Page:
Act Two: It Starts…
by: Carlos Mendez
I believe in karma. I have a hunch that Andrew Clark and the rest of his cronies over at Bridgepoint Education have begun to feel it. When I left Ashford University 5 months ago I felt like a weight had been lifted off of my shoulders. I felt the burden of guilt and shame being lifted up from on top of me, like when Hulk Hogan lifted Andre “The Giant” (R.I.P) back at WrestleMania 3.
Fast forward to Tuesday July 10th, when a coworker broke the news to me about the bombshell that had just dropped regarding Ashford University. I use the term bombshell loosely because unless you live in San Diego, California or Clinton, Iowa, the institution Ashford University most likely does not mean that much to you. Upon reading the articles about WASC (Western Association of Schools and Colleges) denying Ashford University its initial attempt at accreditation, I felt a sense of redemption. Without an accreditation from the region your school does business in, your programs basically hold no clout. I felt like someone had finally opened their eyes as to what Ashford University, Bridgepoint Education, and many other for-profit colleges/entities have been doing for years now. While working for Ashford University I found myself wondering how in the world a “school” could keep taking advantage of people, mostly low-income individuals. The majority of the people I would talk to daily when I worked at Ashford could barely afford to pay their cell phone bill, let alone $1,170 per course every 5 weeks, plus books. The amount of money I kept hearing that Andrew Clark was raking in was ridiculous. Even sadder is the amount of money (or lack thereof) that is being put back into the university to improve the education. The coursework definitely needs an overhaul; especially for the amount of money people are spending on this “education.”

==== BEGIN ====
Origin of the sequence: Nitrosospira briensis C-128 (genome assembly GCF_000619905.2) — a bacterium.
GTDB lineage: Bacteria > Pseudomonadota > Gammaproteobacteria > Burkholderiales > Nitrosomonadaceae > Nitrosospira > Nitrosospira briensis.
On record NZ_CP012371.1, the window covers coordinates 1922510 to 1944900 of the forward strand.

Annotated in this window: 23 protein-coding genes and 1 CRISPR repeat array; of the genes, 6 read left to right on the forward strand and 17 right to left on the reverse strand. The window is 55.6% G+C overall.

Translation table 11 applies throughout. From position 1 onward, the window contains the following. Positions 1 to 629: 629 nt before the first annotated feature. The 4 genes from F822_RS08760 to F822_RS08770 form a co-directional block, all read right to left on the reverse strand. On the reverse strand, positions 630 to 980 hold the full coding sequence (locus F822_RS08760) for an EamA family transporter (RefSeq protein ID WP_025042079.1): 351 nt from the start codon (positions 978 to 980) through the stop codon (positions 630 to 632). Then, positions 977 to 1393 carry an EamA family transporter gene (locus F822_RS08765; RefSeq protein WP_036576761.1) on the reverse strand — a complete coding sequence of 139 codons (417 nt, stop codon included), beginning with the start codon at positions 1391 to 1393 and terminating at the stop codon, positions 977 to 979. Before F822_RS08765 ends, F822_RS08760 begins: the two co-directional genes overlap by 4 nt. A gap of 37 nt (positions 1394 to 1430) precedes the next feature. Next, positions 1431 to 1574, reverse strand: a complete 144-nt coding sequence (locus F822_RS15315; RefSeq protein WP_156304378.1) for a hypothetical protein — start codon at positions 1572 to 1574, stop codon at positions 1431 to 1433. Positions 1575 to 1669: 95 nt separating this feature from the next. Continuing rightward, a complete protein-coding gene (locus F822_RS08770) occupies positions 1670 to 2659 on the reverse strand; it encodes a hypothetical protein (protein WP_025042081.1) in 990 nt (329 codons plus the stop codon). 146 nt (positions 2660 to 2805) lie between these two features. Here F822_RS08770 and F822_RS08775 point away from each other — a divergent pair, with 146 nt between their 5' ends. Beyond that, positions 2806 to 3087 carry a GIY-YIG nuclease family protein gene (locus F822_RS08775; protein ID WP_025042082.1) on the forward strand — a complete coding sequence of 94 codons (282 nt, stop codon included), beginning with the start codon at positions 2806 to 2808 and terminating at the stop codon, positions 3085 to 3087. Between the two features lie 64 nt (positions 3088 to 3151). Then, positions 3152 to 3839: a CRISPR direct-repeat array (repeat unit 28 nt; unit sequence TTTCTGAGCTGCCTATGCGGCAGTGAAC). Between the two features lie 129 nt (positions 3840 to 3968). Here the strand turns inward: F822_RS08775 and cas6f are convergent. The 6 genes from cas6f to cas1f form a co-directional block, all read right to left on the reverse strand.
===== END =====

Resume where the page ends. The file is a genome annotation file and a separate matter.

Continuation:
Back in late February/early March, I was working at Ashford University when representatives from WASC were touring our offices. It was all a façade. We were made to take down any sort of paper with a chart, graph, or number pertaining to the amount of students we were enrolling. After all, Ashford University was not about numbers, it was about the student. We were told to dress in a shirt and tie, no jeans were allowed during the time that the WASC reps would be there. We had been directed to answer their questions in a certain way and that if at any time we did not know what to say, to direct them to a manager. It was all about putting up a front that oozed professionalism, when all that was really oozing was the mask of corporate greed coming out from closed drawers and locked doors.